OAK CREEK - How do you spell "patriots"?
This was a question Carollton Elementary student Ardiol Dhembi had while writing a letter to patriots – the crew of the U.S.S. Somerset.
Dhembi was actually writing about the upcoming Super Bowl at the suggestion of third-grade teacher Christie Timm.
Timm's daughter, Navy Lt. Megan Timm, was the navigator on the Somerset but didn't go along on the latest deployment. Timm said her daughter needed to decompress a bit but is still in the reserves. She added her daughter felt it was "time to hand the steering wheel over" and move on with the next phase of her career.
The students are writing the letters to the crew of the Somerset – Timm refers to them as her daughter's friends. Letters were sent around Christmas with this second set going out in time for Valentine's Day. Timm said the crew put the first batch of letters up in their cafeteria.
The U.S.S. Somerset left on its maiden deployment in October 2016 carrying 600 special ops marines, 300 enlisted sailors, and about 45 officers, according to the school's December newsletter, The Blueprint.
According to the public affairs officer on board the Somerset, the ship is currently deployed as part of the Makin Island Amphibious Ready Group, supporting maritime security operations and theater security cooperation efforts.
The ship was named in honor of the Sept. 11, 2001 victims of the plane that crashed in Somerset County, Pennsylvania, Timm said.
Notes for the Navy
Reading a response letter from the commanding officer of the Somerset to her students, Timm relayed the first group of letters was "very well received" by the sailors and the kids are "hilarious and smart."
Following a brief refresher for the students about the Somerset, Timm handed out special paper to the students who crowded around to be sure to get their choice between an anchor border, Valentine's Day hearts, stars, or an eagle.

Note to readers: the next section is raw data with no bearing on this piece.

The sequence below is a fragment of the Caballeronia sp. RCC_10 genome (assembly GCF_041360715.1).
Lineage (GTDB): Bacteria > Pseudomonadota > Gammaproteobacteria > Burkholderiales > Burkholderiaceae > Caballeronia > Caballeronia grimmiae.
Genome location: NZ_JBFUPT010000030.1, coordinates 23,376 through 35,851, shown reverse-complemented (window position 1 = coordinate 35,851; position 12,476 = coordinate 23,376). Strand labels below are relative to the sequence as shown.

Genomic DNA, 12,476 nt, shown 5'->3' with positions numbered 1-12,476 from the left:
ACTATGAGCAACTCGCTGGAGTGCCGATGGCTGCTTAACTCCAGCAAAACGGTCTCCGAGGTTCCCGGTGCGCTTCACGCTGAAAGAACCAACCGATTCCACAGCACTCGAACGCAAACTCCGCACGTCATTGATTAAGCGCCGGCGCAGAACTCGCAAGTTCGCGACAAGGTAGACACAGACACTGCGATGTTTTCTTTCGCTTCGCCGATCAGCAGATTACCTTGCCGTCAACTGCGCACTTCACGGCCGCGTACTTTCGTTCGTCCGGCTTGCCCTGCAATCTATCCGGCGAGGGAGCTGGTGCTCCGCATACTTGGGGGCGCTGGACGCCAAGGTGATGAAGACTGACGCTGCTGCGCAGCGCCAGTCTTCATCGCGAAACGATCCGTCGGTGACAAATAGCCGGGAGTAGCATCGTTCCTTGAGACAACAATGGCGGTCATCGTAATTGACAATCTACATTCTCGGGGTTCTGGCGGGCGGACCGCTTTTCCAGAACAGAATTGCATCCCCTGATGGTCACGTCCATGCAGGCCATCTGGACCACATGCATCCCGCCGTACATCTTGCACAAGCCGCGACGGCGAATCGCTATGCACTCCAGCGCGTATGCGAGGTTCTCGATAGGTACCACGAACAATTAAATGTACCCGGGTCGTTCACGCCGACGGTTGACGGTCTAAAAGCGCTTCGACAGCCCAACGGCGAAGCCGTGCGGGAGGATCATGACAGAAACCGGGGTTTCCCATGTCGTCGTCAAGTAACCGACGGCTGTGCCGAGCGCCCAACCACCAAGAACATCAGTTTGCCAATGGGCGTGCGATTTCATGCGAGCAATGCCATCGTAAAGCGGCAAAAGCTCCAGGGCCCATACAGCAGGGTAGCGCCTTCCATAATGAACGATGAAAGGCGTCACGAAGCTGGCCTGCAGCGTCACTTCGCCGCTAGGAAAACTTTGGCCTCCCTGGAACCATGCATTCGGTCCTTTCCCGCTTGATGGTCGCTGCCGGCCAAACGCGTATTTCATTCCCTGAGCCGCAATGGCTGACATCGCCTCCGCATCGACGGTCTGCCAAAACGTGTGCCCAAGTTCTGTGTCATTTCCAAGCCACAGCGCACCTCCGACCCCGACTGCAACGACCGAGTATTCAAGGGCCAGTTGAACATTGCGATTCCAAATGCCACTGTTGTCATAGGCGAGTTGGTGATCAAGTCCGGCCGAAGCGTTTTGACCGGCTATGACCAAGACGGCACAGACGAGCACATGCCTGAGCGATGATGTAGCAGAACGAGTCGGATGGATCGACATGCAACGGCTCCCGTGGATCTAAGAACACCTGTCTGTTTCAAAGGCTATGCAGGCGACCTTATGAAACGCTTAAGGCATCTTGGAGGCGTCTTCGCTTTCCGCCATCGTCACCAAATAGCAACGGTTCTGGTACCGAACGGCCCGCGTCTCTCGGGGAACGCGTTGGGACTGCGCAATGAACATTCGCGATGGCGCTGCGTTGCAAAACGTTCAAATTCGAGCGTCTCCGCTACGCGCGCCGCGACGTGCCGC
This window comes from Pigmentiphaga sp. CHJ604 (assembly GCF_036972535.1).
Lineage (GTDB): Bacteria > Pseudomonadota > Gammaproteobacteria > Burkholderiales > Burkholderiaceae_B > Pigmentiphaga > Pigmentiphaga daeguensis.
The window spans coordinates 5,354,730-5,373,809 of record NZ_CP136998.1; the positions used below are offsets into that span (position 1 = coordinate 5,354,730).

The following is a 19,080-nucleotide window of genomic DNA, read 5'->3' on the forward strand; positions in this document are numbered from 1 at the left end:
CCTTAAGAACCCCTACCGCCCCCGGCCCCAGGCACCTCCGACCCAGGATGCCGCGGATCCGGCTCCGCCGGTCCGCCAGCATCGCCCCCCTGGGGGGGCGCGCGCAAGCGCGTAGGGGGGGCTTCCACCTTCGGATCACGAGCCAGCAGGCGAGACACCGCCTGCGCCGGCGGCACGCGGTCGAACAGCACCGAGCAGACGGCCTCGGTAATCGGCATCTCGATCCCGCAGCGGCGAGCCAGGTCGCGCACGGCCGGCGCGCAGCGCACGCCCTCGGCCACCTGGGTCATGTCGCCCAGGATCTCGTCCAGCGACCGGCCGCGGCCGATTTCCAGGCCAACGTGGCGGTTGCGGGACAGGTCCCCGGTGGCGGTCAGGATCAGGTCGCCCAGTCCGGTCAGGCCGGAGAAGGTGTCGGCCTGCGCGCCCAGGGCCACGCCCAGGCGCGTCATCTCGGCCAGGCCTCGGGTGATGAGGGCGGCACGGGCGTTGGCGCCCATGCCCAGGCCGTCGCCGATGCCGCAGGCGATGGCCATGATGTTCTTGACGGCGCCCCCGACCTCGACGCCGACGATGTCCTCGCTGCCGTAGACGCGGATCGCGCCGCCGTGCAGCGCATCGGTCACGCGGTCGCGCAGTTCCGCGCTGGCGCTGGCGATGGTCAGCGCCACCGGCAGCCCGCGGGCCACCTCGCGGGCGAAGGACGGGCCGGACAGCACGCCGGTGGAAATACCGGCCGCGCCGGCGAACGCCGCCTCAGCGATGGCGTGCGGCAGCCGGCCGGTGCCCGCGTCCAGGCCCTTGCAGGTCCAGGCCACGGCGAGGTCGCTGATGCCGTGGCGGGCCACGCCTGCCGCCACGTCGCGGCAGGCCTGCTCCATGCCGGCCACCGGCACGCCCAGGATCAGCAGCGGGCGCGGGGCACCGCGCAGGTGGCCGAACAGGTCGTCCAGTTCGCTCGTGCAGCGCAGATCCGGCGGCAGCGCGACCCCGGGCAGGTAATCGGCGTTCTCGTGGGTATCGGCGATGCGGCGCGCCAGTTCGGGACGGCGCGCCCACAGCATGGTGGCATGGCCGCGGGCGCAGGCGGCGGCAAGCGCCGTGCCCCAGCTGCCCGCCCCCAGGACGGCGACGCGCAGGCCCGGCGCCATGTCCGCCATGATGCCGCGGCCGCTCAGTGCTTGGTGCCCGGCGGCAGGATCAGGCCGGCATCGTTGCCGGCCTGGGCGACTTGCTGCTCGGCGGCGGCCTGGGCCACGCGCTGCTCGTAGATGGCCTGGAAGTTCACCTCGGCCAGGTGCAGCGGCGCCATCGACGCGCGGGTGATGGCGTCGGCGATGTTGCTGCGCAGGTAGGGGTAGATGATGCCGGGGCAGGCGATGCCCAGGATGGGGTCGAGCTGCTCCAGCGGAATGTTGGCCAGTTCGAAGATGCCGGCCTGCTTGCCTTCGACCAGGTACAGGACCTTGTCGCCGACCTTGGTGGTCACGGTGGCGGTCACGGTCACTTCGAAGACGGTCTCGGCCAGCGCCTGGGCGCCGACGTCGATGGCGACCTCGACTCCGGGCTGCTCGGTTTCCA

Many students at Carollton, 8965 S Carollton Dr., told the sailors about the Super Bowl while others got personal.
Student Addison Martinez wrote about her lunch as well as some games she played. Others reflected on feelings of being away from family.
Third-grader Nora Liberacki, looking down and whispering, said her mom was in the Army. She didn't want to talk about it much.
Another student, Keli Danek, offered the sailors encouragement for when times are tough.
"If any bad things have happened to you, I hope you are OK," she wrote.
Timm said the reasoning behind the letters was to encourage, bring happiness to the sailors and help teach the students about true friendship. She told her students that the sailors needed happiness sent their way while away from friends and family.
"When you're really a friend it's not just what they do for you, it's what you do for them," Timm said.
She said it worked out that the number of sailors on the Somerset was about equal to the school's population size. She said this letter-writing campaign will help make students more aware of the military, to "open their eyes" for why they say the pledge of allegiance, for example.
Other students in the school are participating outside of Timm's third-grade class. Principal Paul Kenwood said it has been a "very nice, unifying project for the school.
Shea Hogan, 7, is in the first grade and after meeting Megan Timm, Hogan said though she'd never been on a boat, she wants to be a navigator.
"I want to protect the ocean and drive the ship," Hogan said.